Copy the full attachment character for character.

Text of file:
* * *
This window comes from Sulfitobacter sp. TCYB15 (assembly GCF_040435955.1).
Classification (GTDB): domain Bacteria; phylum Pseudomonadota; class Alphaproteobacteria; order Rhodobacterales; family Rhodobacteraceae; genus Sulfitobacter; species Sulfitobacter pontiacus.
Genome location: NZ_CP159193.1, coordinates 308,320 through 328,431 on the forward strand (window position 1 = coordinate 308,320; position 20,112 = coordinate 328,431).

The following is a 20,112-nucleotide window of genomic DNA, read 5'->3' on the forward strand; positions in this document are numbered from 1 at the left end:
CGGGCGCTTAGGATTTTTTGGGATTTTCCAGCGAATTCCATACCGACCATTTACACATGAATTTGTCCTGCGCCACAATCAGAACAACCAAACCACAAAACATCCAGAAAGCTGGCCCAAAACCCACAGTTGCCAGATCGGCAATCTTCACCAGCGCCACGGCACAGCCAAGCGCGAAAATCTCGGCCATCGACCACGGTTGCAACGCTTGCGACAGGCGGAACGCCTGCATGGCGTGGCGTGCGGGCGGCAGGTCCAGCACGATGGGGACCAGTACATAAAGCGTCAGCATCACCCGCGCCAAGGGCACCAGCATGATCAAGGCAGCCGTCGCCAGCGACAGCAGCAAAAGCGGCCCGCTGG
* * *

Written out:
This window comes from Sulfitobacter sp. TCYB15 (assembly GCF_040435955.1).
Classification (GTDB): domain Bacteria; phylum Pseudomonadota; class Alphaproteobacteria; order Rhodobacterales; family Rhodobacteraceae; genus Sulfitobacter; species Sulfitobacter pontiacus.
Genome location: NZ_CP159193.1, coordinates 308,320 through 328,431 on the forward strand (window position 1 = coordinate 308,320; position 20,112 = coordinate 328,431).

The following is a 20,112-nucleotide window of genomic DNA, read 5'->3' on the forward strand; positions in this document are numbered from 1 at the left end:
CGGGCGCTTAGGATTTTTTGGGATTTTCCAGCGAATTCCATACCGACCATTTACACATGAATTTGTCCTGCGCCACAATCAGAACAACCAAACCACAAAACATCCAGAAAGCTGGCCCAAAACCCACAGTTGCCAGATCGGCAATCTTCACCAGCGCCACGGCACAGCCAAGCGCGAAAATCTCGGCCATCGACCACGGTTGCAACGCTTGCGACAGGCGGAACGCCTGCATGGCGTGGCGTGCGGGCGGCAGGTCCAGCACGATGGGGACCAGTACATAAAGCGTCAGCATCACCCGCGCCAAGGGCACCAGCATGATCAAGGCAGCCGTCGCCAGCGACAGCAGCAAAAGCGGCCCGCTGG